ARVADA, Colo. (CBS4) – A woman in Arvada plans to fight in court against a $500 fine that she received for bringing a sliced apple through Customs.READ MORE: COVID In Colorado: Rural Hospitals Worry About Staffing As Vaccination Deadline Approaches
Crystal Tadlock was on her way back to Denver International Airport from France last week. When she stopped over in Minnesota to change planes, her sweet trip turned sour.
When she won a trip to the Grey Goose castle in Paris, she did not know that the free French vacation would come with a hefty price tag, all because of an apple in a Delta Air Lines baggie that was provided by the airline on her way back to the United States.
Not wanting to waste fresh food, Tadlock said she shoved the slices into her carry-on bag and forgot they were there. Minutes later came an unpleasant encounter with the customs agent who checked her bag and found the fruit in a little plastic bag.
“He aggressively ripped open the bottom,” Tadlock told CBS4’s Melissa Garcia. “He was like ‘Apple, boom. That’s going to be $500. Take a seat,; … I apologized for having the apple and offered to throw it away … and it just wasn’t an option.”
The frequent traveler says that what’s worse for her than the steep fine is the loss of her global pre-check status.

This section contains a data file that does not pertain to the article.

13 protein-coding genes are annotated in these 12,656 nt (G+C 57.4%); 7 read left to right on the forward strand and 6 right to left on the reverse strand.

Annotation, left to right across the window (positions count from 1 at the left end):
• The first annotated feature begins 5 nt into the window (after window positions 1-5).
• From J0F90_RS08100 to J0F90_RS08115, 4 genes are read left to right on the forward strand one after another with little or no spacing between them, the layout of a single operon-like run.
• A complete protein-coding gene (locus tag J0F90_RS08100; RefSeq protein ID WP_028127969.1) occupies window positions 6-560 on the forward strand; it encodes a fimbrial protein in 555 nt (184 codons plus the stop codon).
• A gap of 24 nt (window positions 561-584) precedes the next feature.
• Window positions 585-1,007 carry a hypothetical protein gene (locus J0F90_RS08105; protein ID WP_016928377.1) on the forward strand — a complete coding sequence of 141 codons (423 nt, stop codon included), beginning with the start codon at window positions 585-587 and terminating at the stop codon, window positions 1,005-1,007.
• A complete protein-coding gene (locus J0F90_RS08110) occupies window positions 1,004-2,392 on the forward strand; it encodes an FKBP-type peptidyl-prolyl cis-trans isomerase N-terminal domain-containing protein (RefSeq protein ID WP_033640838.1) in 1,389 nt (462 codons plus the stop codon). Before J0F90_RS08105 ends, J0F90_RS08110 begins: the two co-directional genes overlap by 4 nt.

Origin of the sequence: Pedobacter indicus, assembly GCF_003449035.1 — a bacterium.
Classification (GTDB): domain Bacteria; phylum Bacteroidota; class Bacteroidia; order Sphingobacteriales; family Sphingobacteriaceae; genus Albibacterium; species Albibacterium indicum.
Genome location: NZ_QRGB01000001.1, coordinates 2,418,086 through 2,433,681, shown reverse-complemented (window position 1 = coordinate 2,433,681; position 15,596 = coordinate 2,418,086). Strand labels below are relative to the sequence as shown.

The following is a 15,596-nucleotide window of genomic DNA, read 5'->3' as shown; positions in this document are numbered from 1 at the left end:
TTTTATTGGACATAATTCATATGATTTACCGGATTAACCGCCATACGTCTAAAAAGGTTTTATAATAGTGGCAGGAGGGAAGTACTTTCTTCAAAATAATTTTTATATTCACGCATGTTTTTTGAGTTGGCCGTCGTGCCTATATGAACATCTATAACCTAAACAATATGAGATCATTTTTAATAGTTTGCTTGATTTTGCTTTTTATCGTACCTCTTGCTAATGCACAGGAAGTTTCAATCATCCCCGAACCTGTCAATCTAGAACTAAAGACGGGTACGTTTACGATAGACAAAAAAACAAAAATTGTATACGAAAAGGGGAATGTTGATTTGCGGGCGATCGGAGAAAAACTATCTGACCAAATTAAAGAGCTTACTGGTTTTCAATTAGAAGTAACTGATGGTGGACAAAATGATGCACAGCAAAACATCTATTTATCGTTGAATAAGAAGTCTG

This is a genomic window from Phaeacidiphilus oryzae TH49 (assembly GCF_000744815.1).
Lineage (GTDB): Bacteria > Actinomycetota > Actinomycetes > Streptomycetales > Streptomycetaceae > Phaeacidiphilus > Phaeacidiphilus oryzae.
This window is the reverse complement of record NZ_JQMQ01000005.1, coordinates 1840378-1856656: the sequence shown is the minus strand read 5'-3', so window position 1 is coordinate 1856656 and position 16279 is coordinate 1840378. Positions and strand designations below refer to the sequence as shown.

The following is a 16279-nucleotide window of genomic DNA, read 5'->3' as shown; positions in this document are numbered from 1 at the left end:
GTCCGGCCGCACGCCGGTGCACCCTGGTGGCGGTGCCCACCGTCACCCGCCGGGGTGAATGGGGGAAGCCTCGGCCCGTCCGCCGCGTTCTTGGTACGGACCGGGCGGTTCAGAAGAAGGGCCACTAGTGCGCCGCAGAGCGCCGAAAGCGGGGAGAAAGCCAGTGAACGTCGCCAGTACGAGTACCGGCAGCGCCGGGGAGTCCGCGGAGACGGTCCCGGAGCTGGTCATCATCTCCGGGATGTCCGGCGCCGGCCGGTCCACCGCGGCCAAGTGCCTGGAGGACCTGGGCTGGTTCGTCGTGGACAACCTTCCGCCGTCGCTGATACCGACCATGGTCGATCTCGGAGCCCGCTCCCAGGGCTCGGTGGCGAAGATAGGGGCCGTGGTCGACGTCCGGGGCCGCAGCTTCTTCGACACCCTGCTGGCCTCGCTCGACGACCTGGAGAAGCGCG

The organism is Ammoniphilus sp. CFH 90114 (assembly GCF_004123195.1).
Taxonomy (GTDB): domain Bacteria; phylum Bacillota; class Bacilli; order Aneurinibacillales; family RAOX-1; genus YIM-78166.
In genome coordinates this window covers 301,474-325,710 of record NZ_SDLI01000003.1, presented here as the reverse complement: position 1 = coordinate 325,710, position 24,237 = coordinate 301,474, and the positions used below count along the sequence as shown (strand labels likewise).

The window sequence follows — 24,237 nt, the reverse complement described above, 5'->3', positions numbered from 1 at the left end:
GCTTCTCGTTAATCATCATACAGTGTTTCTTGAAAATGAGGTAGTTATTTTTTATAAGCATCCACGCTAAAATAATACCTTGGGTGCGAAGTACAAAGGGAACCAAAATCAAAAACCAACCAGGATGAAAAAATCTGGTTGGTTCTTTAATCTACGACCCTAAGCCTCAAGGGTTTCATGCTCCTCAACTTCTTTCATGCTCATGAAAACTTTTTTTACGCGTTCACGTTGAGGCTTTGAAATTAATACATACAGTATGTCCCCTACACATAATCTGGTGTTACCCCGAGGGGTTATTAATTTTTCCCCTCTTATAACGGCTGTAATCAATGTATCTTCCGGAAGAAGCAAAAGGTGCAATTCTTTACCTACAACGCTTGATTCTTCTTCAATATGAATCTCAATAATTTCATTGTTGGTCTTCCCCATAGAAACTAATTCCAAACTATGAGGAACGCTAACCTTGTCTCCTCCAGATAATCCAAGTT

“I came along with my apple, and he wanted to fine me $500, and essentially my global entry was revoked,” Tadlock said. “My advice for Delta would be don’t give out produce.”READ MORE: Focus On New Moms, Pregnant Women In Colorado Naloxone Project Expansion
A Delta spokesperson responded to a request for comment with the following statement:
“We recommend passengers always comply fully with Customs and Border Protection rules and regulations. The apple in question was part of an in-flight meal meant to be consumed on the aircraft.”
An agent with Customs and Border Protection provided this comment:
Prohibited items that are not declared by a passenger are confiscated and disposed of by CBP. More importantly, civil penalties may be assessed for failure to declare prohibited agricultural products and may range up to $1,000 per first-time offense for non-commercial quantities. If the items are determined to be for commercial use, violations will be assessed at a much higher rate.
A special section of the U.S. Customs And Border Protection website lists more information about agricultural items on flights.MORE NEWS: New Video Emerges Of Aurora Police Stop, Triggering Internal Investigation: 'I Was Petrified Of That Gun'